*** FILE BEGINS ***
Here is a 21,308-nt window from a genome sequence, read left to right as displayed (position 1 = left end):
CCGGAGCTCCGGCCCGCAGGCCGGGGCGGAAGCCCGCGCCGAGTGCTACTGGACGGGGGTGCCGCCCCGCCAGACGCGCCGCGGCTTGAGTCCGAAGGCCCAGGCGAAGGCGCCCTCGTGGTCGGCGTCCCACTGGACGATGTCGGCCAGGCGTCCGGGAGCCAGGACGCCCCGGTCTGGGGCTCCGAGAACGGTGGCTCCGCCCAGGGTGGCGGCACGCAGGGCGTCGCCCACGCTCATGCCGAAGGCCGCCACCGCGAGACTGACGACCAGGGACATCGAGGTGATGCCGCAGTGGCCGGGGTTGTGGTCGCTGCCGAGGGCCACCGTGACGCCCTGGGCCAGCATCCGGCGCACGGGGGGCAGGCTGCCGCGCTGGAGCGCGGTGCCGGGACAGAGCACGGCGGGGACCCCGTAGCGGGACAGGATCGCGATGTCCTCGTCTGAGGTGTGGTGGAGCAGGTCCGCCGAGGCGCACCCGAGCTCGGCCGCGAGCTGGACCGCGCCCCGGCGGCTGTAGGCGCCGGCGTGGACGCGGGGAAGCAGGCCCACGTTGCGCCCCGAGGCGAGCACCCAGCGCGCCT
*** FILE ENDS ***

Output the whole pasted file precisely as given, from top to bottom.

Here is a 21,308-nt window from a genome sequence, read left to right as displayed (position 1 = left end):
CCGGAGCTCCGGCCCGCAGGCCGGGGCGGAAGCCCGCGCCGAGTGCTACTGGACGGGGGTGCCGCCCCGCCAGACGCGCCGCGGCTTGAGTCCGAAGGCCCAGGCGAAGGCGCCCTCGTGGTCGGCGTCCCACTGGACGATGTCGGCCAGGCGTCCGGGAGCCAGGACGCCCCGGTCTGGGGCTCCGAGAACGGTGGCTCCGCCCAGGGTGGCGGCACGCAGGGCGTCGCCCACGCTCATGCCGAAGGCCGCCACCGCGAGACTGACGACCAGGGACATCGAGGTGATGCCGCAGTGGCCGGGGTTGTGGTCGCTGCCGAGGGCCACCGTGACGCCCTGGGCCAGCATCCGGCGCACGGGGGGCAGGCTGCCGCGCTGGAGCGCGGTGCCGGGACAGAGCACGGCGGGGACCCCGTAGCGGGACAGGATCGCGATGTCCTCGTCTGAGGTGTGGTGGAGCAGGTCCGCCGAGGCGCACCCGAGCTCGGCCGCGAGCTGGACCGCGCCCCGGCGGCTGTAGGCGCCGGCGTGGACGCGGGGAAGCAGGCCCACGTTGCGCCCCGAGGCGAGCACCCAGCGCGCCT